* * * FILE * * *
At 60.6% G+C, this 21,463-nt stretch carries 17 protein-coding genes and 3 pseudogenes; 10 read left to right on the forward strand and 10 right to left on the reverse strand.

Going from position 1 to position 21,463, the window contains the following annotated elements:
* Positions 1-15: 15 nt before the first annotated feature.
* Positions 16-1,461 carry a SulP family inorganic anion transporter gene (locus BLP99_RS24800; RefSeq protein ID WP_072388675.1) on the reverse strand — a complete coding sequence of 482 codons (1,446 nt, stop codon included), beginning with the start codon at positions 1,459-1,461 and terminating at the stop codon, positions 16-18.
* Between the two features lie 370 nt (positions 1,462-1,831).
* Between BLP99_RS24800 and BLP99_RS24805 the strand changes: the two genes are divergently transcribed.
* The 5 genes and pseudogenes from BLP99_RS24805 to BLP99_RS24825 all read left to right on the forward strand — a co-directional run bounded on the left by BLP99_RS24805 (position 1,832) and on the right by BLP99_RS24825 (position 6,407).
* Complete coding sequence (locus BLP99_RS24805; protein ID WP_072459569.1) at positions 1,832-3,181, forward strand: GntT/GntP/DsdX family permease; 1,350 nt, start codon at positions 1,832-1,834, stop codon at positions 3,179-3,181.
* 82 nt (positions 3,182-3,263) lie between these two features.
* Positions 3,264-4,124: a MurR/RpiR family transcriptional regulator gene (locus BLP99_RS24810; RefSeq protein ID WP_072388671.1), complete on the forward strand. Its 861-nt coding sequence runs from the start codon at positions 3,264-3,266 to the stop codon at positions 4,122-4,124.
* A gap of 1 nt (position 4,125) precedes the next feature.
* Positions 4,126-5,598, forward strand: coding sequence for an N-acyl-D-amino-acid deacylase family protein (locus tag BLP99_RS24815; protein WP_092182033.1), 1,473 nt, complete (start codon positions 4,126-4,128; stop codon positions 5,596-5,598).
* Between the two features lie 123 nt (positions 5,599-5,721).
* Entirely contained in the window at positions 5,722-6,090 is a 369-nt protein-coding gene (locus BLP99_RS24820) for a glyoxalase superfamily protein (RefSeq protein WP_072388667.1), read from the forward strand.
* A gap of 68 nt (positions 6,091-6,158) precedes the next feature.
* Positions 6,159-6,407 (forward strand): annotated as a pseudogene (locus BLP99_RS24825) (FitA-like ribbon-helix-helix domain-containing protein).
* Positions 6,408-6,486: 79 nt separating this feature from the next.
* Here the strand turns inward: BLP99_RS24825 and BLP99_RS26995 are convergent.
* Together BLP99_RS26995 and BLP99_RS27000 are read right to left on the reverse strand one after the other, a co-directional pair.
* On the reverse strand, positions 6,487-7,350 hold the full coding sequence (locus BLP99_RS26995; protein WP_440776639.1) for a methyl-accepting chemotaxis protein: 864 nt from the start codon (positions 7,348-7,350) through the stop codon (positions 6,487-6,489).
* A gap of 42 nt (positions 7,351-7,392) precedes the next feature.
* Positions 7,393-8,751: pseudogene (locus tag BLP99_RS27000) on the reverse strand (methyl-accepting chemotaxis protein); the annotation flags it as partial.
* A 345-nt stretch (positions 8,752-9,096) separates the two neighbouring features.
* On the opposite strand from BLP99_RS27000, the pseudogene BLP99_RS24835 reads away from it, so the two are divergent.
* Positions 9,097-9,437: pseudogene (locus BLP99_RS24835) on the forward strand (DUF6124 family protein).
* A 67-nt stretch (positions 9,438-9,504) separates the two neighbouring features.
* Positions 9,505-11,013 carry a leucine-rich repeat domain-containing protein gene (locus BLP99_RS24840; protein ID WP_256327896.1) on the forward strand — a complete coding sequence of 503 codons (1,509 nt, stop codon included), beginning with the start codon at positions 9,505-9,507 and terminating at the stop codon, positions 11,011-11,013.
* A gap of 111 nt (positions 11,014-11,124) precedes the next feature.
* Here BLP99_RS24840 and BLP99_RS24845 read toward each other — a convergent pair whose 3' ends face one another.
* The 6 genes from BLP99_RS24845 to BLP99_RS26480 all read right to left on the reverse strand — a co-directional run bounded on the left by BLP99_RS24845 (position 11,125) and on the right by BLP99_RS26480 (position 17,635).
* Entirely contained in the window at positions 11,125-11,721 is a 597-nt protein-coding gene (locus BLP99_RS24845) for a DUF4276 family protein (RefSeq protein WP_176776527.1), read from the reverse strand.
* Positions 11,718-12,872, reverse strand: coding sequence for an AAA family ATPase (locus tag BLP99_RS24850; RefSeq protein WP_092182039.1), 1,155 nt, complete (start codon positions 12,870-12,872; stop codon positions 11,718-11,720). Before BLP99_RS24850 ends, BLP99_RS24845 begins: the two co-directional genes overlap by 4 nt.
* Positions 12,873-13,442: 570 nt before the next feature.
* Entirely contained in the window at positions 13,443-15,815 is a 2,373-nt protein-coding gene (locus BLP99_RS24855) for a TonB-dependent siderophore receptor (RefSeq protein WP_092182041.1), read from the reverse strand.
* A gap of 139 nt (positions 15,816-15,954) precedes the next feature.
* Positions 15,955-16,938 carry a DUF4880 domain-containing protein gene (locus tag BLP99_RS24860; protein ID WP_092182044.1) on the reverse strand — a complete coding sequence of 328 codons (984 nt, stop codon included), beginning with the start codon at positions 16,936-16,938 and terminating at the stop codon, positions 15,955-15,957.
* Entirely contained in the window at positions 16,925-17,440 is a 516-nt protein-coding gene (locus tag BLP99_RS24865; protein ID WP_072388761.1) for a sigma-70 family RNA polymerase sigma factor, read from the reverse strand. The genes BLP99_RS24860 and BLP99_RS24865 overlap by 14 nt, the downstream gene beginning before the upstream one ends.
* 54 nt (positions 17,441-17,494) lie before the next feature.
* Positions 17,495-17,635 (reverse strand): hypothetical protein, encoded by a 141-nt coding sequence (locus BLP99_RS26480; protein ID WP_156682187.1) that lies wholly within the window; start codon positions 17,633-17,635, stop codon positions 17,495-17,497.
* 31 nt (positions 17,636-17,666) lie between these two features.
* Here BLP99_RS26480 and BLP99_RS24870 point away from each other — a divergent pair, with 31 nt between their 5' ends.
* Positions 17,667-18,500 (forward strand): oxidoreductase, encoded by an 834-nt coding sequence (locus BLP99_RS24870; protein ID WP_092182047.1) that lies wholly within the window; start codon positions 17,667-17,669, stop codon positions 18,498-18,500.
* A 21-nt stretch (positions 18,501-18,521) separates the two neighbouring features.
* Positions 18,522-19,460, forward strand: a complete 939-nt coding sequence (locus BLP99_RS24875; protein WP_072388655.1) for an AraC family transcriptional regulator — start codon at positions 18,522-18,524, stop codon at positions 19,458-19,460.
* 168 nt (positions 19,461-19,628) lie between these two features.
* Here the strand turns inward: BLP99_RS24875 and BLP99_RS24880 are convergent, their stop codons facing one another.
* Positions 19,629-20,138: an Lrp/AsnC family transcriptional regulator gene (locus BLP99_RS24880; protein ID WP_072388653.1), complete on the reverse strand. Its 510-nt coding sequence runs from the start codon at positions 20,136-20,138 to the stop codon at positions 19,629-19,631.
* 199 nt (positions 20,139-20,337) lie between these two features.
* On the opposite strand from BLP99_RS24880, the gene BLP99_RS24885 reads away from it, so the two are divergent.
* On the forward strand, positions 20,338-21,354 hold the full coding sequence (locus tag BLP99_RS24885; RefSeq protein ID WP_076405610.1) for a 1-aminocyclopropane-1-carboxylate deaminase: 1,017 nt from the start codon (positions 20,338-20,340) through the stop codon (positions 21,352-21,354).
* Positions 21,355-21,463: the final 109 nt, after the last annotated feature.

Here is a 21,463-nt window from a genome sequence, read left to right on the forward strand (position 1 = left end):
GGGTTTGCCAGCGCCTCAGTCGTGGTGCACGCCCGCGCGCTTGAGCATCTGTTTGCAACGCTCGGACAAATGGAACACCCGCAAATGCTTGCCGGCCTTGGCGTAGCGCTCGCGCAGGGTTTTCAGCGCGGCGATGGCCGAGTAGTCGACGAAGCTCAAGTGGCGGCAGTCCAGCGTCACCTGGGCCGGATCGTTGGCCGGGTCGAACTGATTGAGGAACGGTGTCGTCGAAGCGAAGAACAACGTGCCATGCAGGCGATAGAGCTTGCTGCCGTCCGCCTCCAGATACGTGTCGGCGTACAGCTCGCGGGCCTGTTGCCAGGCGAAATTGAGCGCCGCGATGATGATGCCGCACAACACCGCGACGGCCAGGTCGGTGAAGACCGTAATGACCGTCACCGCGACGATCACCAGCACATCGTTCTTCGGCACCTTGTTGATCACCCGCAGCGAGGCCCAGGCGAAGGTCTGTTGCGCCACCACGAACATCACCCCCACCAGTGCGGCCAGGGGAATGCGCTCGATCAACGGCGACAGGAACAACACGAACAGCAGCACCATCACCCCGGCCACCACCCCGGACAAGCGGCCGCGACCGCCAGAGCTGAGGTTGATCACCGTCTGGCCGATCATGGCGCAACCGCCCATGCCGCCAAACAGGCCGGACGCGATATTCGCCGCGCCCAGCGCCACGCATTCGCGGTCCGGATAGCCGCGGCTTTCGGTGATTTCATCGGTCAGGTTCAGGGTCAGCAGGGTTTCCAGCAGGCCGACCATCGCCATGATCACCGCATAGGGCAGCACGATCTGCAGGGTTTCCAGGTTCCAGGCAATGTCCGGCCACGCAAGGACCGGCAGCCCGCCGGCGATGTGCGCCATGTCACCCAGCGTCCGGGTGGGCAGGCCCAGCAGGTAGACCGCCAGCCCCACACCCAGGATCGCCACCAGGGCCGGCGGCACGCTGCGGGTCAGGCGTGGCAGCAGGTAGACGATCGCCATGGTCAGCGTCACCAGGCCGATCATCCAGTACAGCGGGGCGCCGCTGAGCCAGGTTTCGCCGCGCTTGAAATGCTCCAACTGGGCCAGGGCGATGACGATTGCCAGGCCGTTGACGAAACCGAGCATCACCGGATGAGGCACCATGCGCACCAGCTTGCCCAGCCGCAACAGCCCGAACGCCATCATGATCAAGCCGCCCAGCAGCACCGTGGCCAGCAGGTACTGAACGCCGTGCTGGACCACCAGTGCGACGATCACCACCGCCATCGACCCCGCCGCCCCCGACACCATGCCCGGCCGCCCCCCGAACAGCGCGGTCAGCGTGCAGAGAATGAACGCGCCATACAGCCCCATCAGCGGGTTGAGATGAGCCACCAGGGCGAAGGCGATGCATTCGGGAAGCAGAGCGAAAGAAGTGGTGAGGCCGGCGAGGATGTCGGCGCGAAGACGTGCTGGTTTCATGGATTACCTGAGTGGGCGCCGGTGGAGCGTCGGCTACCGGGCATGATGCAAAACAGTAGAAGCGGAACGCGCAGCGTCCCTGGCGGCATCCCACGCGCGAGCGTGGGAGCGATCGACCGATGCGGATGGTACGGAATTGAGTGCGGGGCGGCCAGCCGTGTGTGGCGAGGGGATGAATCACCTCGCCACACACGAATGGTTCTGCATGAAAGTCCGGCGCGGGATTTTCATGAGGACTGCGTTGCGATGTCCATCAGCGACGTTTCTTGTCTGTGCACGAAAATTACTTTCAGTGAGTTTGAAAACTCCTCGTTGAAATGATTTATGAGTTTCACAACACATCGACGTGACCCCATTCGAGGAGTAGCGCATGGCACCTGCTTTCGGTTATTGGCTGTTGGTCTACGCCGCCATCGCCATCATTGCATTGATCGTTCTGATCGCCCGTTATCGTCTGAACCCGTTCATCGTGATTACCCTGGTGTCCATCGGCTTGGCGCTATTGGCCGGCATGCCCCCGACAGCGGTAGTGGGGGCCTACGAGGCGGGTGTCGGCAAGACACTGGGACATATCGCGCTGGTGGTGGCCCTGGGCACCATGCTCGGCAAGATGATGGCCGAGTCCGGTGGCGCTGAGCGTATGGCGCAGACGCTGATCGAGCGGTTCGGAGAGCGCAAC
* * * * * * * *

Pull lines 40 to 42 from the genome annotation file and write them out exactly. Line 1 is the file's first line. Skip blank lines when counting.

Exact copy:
* 31 nt (positions 17,636-17,666) lie between these two features.
* Here BLP99_RS26480 and BLP99_RS24870 point away from each other — a divergent pair, with 31 nt between their 5' ends.
* Positions 17,667-18,500 (forward strand): oxidoreductase, encoded by an 834-nt coding sequence (locus BLP99_RS24870; protein ID WP_092182047.1) that lies wholly within the window; start codon positions 17,667-17,669, stop codon positions 18,498-18,500.